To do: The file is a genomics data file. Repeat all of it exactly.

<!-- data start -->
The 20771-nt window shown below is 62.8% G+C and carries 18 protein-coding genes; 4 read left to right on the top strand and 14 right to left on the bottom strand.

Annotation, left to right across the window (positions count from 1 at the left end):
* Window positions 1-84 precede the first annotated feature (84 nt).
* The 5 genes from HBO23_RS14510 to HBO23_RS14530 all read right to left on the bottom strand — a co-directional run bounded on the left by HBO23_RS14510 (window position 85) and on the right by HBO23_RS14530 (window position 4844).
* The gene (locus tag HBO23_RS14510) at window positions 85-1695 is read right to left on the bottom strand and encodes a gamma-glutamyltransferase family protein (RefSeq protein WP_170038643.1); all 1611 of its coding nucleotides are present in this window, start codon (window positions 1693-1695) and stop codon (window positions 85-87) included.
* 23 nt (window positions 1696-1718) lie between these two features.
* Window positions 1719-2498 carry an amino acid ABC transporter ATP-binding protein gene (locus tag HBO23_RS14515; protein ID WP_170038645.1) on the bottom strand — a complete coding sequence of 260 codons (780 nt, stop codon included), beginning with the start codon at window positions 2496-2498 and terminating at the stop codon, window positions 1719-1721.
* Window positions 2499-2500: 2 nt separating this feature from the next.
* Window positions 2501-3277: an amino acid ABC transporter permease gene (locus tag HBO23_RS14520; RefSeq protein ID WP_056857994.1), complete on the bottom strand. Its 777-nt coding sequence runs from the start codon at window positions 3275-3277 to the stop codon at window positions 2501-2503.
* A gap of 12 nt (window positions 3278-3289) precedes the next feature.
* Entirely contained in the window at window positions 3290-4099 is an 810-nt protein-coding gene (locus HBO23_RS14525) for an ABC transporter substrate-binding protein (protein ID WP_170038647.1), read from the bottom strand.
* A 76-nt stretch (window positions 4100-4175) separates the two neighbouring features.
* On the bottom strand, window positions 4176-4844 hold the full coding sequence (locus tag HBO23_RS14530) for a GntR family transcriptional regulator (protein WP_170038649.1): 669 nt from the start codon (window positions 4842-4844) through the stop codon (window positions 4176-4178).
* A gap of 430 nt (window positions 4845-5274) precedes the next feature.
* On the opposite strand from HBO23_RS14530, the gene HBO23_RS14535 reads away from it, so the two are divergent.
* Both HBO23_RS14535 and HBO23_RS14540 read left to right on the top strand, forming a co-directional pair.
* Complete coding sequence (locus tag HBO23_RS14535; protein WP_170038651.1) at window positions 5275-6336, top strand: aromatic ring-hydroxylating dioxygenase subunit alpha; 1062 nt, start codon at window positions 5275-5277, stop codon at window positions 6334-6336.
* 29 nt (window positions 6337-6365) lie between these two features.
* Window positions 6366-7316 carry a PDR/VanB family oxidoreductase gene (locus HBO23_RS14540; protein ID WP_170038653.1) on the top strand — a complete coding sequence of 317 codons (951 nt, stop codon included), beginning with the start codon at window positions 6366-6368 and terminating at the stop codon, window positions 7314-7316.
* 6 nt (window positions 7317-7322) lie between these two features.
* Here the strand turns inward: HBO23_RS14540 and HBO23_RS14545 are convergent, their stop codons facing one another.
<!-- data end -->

The 20771-nt window shown below is 62.8% G+C and carries 18 protein-coding genes; 4 read left to right on the top strand and 14 right to left on the bottom strand.

Annotation, left to right across the window (positions count from 1 at the left end):
* Window positions 1-84 precede the first annotated feature (84 nt).
* The 5 genes from HBO23_RS14510 to HBO23_RS14530 all read right to left on the bottom strand — a co-directional run bounded on the left by HBO23_RS14510 (window position 85) and on the right by HBO23_RS14530 (window position 4844).
* The gene (locus tag HBO23_RS14510) at window positions 85-1695 is read right to left on the bottom strand and encodes a gamma-glutamyltransferase family protein (RefSeq protein WP_170038643.1); all 1611 of its coding nucleotides are present in this window, start codon (window positions 1693-1695) and stop codon (window positions 85-87) included.
* 23 nt (window positions 1696-1718) lie between these two features.
* Window positions 1719-2498 carry an amino acid ABC transporter ATP-binding protein gene (locus tag HBO23_RS14515; protein ID WP_170038645.1) on the bottom strand — a complete coding sequence of 260 codons (780 nt, stop codon included), beginning with the start codon at window positions 2496-2498 and terminating at the stop codon, window positions 1719-1721.
* Window positions 2499-2500: 2 nt separating this feature from the next.
* Window positions 2501-3277: an amino acid ABC transporter permease gene (locus tag HBO23_RS14520; RefSeq protein ID WP_056857994.1), complete on the bottom strand. Its 777-nt coding sequence runs from the start codon at window positions 3275-3277 to the stop codon at window positions 2501-2503.
* A gap of 12 nt (window positions 3278-3289) precedes the next feature.
* Entirely contained in the window at window positions 3290-4099 is an 810-nt protein-coding gene (locus HBO23_RS14525) for an ABC transporter substrate-binding protein (protein ID WP_170038647.1), read from the bottom strand.
* A 76-nt stretch (window positions 4100-4175) separates the two neighbouring features.
* On the bottom strand, window positions 4176-4844 hold the full coding sequence (locus tag HBO23_RS14530) for a GntR family transcriptional regulator (protein WP_170038649.1): 669 nt from the start codon (window positions 4842-4844) through the stop codon (window positions 4176-4178).
* A gap of 430 nt (window positions 4845-5274) precedes the next feature.
* On the opposite strand from HBO23_RS14530, the gene HBO23_RS14535 reads away from it, so the two are divergent.
* Both HBO23_RS14535 and HBO23_RS14540 read left to right on the top strand, forming a co-directional pair.
* Complete coding sequence (locus tag HBO23_RS14535; protein WP_170038651.1) at window positions 5275-6336, top strand: aromatic ring-hydroxylating dioxygenase subunit alpha; 1062 nt, start codon at window positions 5275-5277, stop codon at window positions 6334-6336.
* 29 nt (window positions 6337-6365) lie between these two features.
* Window positions 6366-7316 carry a PDR/VanB family oxidoreductase gene (locus HBO23_RS14540; protein ID WP_170038653.1) on the top strand — a complete coding sequence of 317 codons (951 nt, stop codon included), beginning with the start codon at window positions 6366-6368 and terminating at the stop codon, window positions 7314-7316.
* 6 nt (window positions 7317-7322) lie between these two features.
* Here the strand turns inward: HBO23_RS14540 and HBO23_RS14545 are convergent, their stop codons facing one another.